Heretical Gaming is my blog about my gaming life; currently concentrating on a re-fight of the entire Peninsular War, but with the odd foray into ancient, medieval and WW2 battles.

Friday, 8 January 2016

Peninsular War Campaign Battle 17: The Battle of Caspe

The Battle of Caspe, early February 1809

General Situation: Palacio is attempting to get to the coast after his defeat at Belchite. but General Junot has been relentless in his pursuit.  Not wishing to risk his horseflesh, Junot has left his cavalry and artillery behind, only to be called on in need, whilst he reduces his logistical problems by using only his infantry.  Palacio, never the most dynamic of leaders, has been caught to the south of Caspe.  He must delay Junot and give himself a chance to break off.  Junot, by contrast, is hoping to entirely destroy the remnants of the Army of Catalonia.  Kellermann's cavalry and the Corps' artillery have sent word they are marching to the sound of the guns...

Order of Battle:

Spanish Forces:

Army of Catalonia (PALACIO): 
Caldagues' Division: 3000 Infantry, 6 Guns
Jacome's Division: 2000 Infantry, 6 Guns 

Total: 5000 Infantry, 12 Guns

Imperial Forces:

VIII Corps (JUNOT): 
Delaborde's Division: 6000 Infantry, 6 Guns
Travot's Division: 6000 Infantry, 6 Guns 

Total: 12000 Infantry, 12 Guns


The Deployment:

French in the foreground, Spanish to the back.  Jacome's Division is on the right (Spanish left), Caldagues' Division to the left, centre and rear.  For the French, Travot's Division is to the left, Duhesme's Division is to the right.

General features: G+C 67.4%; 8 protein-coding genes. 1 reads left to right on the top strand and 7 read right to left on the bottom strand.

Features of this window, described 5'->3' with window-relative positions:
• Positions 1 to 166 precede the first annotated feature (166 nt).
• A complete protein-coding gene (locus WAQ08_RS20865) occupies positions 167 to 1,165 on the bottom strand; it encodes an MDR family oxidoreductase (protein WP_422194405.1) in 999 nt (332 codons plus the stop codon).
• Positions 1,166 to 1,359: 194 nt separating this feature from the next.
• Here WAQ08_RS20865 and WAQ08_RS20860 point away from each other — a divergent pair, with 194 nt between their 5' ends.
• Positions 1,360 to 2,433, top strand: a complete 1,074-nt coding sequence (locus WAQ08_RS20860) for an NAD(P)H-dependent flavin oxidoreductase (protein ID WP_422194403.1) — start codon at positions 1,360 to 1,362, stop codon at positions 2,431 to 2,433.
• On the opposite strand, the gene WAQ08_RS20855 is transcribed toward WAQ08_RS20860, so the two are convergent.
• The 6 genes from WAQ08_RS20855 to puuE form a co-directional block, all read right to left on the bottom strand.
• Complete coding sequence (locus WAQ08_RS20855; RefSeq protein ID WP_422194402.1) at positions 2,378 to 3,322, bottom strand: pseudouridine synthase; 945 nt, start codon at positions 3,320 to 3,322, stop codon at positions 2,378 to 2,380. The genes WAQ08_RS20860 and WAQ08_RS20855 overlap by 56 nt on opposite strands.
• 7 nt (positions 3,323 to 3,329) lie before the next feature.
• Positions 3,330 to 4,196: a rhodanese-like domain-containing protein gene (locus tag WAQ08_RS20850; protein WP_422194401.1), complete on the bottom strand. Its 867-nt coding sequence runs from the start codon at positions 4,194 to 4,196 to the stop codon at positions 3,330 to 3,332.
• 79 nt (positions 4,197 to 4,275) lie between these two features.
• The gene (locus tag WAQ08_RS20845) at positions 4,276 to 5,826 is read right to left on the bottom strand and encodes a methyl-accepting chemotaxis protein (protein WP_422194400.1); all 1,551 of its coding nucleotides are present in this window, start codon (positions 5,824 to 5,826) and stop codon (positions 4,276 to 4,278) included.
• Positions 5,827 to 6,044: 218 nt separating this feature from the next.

View from behind the French left (Travot) towards the hill on the Spanish left

A closer view of the centre: the French numerical superiority is obvious

Duhesme's Division on the right is ready to assault Jacome's Division

And Travot's Division, ready on the right.  Two Irish battalions face them on the left, other Spanish infantry gather around a small farm ready to resist the French.
 The Battle:

As Delaborde's troops move forward, the Spanish withdraw and reform in strsngth on the hill

Travot's troops move slowly forward through the rough fields

The numerical overmantch is greatest on the French left: 8 against 1.  Can the Spanish Irishmen resist??

Duhesme prepares to bludgeon his way through; his artillerymen's aim is true, causing severe casualties to the Spanish infantry

Same position, but you can just see the second red 'shaken' marker through the Spanish ranks indicating the cannonballs striking into the Spanish rearmost battalion

The French take the hill and push the Spanish into the valley below, but at some cost: the veteran French light battalion was devastated and broke as the Spanish infantry delivered a volley worthy of the British guards.  Luckily the second French light battalion was able to carry the summit and the Spanish withdrew to conform....

A mainly artillery duel in the centre, with the Spanish gunners being driven back to avoid the French fire; the supporting Spanish infantry move back slightly too, as Travot prepares to assault.  However, Travot's assault was thrown back with heavy loss, the heaviest loss being Travot himself, grievously injured by Spanish cannister fire.

Delaborde then begins phase two of his assault.  Carried out more neatly than the first assault, the Spanish infantry suffer severely and are wavering...

And collapse! Trapped against the river, two Spanish battalions surrender!  The remainder rout or withdraw to avoid the French, who have suffered some casualties in their turn.